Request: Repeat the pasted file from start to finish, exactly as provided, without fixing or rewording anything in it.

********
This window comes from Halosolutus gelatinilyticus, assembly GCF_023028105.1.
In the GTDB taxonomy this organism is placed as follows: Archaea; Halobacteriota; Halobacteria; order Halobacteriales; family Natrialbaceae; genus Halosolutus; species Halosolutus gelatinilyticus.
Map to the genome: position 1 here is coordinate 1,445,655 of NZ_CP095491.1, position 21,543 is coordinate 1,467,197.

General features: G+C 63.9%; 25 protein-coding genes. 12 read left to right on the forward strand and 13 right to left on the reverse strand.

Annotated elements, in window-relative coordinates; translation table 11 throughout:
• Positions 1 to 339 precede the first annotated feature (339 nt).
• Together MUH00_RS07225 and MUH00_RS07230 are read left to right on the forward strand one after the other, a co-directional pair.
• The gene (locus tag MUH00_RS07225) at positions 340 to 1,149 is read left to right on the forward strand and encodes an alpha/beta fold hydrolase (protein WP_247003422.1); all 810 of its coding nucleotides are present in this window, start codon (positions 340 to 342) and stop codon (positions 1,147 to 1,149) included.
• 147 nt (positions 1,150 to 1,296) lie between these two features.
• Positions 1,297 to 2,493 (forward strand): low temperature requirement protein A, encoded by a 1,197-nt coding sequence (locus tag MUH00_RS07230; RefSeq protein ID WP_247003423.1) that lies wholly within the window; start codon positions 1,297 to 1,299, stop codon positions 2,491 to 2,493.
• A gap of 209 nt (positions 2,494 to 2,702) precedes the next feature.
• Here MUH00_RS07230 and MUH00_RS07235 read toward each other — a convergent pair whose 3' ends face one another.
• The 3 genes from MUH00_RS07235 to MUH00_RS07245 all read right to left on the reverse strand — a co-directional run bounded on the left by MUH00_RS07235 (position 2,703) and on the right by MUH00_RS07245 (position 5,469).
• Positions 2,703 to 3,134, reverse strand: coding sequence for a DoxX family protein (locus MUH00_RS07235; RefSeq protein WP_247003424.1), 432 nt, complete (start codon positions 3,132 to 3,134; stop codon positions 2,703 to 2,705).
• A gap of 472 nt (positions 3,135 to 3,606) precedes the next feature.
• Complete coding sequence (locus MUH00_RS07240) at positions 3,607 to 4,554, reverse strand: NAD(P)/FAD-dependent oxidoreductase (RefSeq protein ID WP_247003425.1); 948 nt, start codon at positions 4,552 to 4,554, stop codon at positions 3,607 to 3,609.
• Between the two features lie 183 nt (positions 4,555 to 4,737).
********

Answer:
This window comes from Halosolutus gelatinilyticus, assembly GCF_023028105.1.
In the GTDB taxonomy this organism is placed as follows: Archaea; Halobacteriota; Halobacteria; order Halobacteriales; family Natrialbaceae; genus Halosolutus; species Halosolutus gelatinilyticus.
Map to the genome: position 1 here is coordinate 1,445,655 of NZ_CP095491.1, position 21,543 is coordinate 1,467,197.

General features: G+C 63.9%; 25 protein-coding genes. 12 read left to right on the forward strand and 13 right to left on the reverse strand.

Annotated elements, in window-relative coordinates; translation table 11 throughout:
• Positions 1 to 339 precede the first annotated feature (339 nt).
• Together MUH00_RS07225 and MUH00_RS07230 are read left to right on the forward strand one after the other, a co-directional pair.
• The gene (locus tag MUH00_RS07225) at positions 340 to 1,149 is read left to right on the forward strand and encodes an alpha/beta fold hydrolase (protein WP_247003422.1); all 810 of its coding nucleotides are present in this window, start codon (positions 340 to 342) and stop codon (positions 1,147 to 1,149) included.
• 147 nt (positions 1,150 to 1,296) lie between these two features.
• Positions 1,297 to 2,493 (forward strand): low temperature requirement protein A, encoded by a 1,197-nt coding sequence (locus tag MUH00_RS07230; RefSeq protein ID WP_247003423.1) that lies wholly within the window; start codon positions 1,297 to 1,299, stop codon positions 2,491 to 2,493.
• A gap of 209 nt (positions 2,494 to 2,702) precedes the next feature.
• Here MUH00_RS07230 and MUH00_RS07235 read toward each other — a convergent pair whose 3' ends face one another.
• The 3 genes from MUH00_RS07235 to MUH00_RS07245 all read right to left on the reverse strand — a co-directional run bounded on the left by MUH00_RS07235 (position 2,703) and on the right by MUH00_RS07245 (position 5,469).
• Positions 2,703 to 3,134, reverse strand: coding sequence for a DoxX family protein (locus MUH00_RS07235; RefSeq protein WP_247003424.1), 432 nt, complete (start codon positions 3,132 to 3,134; stop codon positions 2,703 to 2,705).
• A gap of 472 nt (positions 3,135 to 3,606) precedes the next feature.
• Complete coding sequence (locus MUH00_RS07240) at positions 3,607 to 4,554, reverse strand: NAD(P)/FAD-dependent oxidoreductase (RefSeq protein ID WP_247003425.1); 948 nt, start codon at positions 4,552 to 4,554, stop codon at positions 3,607 to 3,609.
• Between the two features lie 183 nt (positions 4,555 to 4,737).